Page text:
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Paediatrician urges parents to be on lookout for diabetes symptoms in children following rise during Covid pandemic

There has been a reported rise in children and young people diagnosed with type 1 diabetes during the pandemic
Seanín Graham

A paediatrician has urged parents to be aware of diabetic symptoms in children following a rise in cases over the past year - with a possible link to coronavirus being explored.

Dr Sarinda Millar, a consultant based in the Southern health trust, said that in just one week in January they dealt with nine new diagnoses of type 1 diabetes.

Children presenting with the condition also tended to be much sicker and in need of urgent treatment.

Type 1 diabetes cannot be prevented and is the most common type of the autoimmune disease in both children and young adults.

Diet and lifestyle play no role in is development.

Dr Millar is now embarking on research to discover a possible link between exposure to Covid-19 and the onset of symptoms.

"We are definitely seeing more new cases of type 1 diabetes in children compared to previous years... We are also finding that more new patients are presenting sicker in diabetic ketoacidosis, which can be life threatening if not treated quickly," the child and adolescent paediatrician said.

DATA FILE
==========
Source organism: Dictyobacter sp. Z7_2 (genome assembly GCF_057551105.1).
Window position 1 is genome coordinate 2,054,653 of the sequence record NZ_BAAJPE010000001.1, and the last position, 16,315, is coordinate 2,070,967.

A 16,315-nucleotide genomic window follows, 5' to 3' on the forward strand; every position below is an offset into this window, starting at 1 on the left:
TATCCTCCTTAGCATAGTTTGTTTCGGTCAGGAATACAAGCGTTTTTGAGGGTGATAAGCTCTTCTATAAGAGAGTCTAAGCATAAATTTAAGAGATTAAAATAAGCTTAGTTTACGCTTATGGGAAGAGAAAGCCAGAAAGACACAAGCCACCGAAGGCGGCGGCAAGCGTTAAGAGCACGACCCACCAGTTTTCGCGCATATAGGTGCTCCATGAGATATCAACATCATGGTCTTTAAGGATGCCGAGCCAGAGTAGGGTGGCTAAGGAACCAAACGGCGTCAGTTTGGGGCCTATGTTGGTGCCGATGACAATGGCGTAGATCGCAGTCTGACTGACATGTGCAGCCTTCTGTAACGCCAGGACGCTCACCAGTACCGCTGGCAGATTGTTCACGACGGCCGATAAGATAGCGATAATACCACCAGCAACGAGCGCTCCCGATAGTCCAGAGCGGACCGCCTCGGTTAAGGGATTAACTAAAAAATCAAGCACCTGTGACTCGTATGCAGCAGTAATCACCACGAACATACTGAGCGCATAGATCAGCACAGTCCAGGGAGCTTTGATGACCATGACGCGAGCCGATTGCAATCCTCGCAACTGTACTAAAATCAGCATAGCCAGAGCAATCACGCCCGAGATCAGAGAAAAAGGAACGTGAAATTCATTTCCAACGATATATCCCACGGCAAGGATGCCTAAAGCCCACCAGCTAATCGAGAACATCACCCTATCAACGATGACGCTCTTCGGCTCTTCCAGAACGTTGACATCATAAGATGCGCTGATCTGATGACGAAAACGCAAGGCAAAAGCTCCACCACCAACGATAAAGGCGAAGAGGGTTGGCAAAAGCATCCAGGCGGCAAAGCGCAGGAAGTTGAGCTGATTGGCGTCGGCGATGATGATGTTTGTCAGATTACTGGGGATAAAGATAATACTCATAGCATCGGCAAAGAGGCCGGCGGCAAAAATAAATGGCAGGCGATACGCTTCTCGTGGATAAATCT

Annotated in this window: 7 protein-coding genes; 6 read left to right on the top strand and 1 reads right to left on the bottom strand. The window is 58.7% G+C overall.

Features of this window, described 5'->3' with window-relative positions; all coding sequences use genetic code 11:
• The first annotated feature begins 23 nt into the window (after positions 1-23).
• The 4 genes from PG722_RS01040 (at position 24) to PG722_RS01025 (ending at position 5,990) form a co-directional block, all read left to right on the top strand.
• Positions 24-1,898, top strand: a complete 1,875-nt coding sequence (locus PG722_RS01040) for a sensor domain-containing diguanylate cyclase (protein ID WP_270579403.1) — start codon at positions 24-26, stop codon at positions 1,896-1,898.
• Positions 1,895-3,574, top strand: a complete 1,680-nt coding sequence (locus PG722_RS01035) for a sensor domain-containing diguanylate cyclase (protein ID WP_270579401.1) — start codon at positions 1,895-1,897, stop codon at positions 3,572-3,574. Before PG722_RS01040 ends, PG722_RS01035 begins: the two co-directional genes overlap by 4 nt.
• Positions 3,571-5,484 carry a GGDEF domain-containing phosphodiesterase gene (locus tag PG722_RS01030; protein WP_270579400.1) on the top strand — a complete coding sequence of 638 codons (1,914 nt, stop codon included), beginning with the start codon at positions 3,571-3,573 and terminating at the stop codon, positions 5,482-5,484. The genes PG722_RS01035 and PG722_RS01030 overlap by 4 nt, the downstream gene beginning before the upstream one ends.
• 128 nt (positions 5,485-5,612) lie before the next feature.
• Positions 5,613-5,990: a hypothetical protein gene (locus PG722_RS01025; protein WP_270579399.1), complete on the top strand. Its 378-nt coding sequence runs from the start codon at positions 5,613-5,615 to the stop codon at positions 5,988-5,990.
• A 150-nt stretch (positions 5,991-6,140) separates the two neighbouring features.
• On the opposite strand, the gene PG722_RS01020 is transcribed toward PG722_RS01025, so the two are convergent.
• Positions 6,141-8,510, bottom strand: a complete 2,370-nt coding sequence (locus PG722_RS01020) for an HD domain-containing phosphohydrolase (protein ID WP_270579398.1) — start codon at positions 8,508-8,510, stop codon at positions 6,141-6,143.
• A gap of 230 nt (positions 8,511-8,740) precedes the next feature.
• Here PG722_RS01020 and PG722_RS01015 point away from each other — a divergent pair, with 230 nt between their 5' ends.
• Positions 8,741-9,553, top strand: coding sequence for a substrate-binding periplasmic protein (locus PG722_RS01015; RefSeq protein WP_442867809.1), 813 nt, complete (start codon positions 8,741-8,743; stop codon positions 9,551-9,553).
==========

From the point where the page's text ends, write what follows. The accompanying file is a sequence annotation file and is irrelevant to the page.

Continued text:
"The cause of type 1 diabetes is not yet fully understood but is likely to include a variety of environmental and genetic reasons. Viruses are also felt to play a role and there have been some initial studies exploring a potential link between Covid-19 and type 1 diabetes.

Dr Sarinda Millar, a consultant paediatrician in the Southern health trust, is carrying out research into a possible link between coronavirus and type 1 diabetes in children

"A diagnosis can be worrying for young people and their parents but with timely diagnosis and support from the inter professional diabetes team there is absolutely no reason anyone cannot lead a normal life."

Similar research was carried out by Imperial College London last summer after 30 children in hospitals across north-west London presented with new-onset type 1 diabetes during the first Covid wave - almost double the number typically seen in the same period over previous years.

While children are deemed to be at low risk of serious illness after contracting Covid or being exposed to positive cases, the English study concluded there may be a relationship between the virus and disease - but that further research was required.

Parents and young people are encouraged to be on the lookout for four key type 1 diabetes symptoms, known as the 'four Ts': going to the toilet more than normal, being really thirsty, tiredness and getting thinner.

"If you notice any of these you should seek medical attention as soon as possible," Dr Millar said.

Type 1 diabetes causes insulin-producing cells in the pancreas to be destroyed, preventing the body from being able to produce enough insulin to adequately regulate blood glucose levels.

It can be treated with several daily injections of insulin or using a pump to keep blood glucose levels under control.

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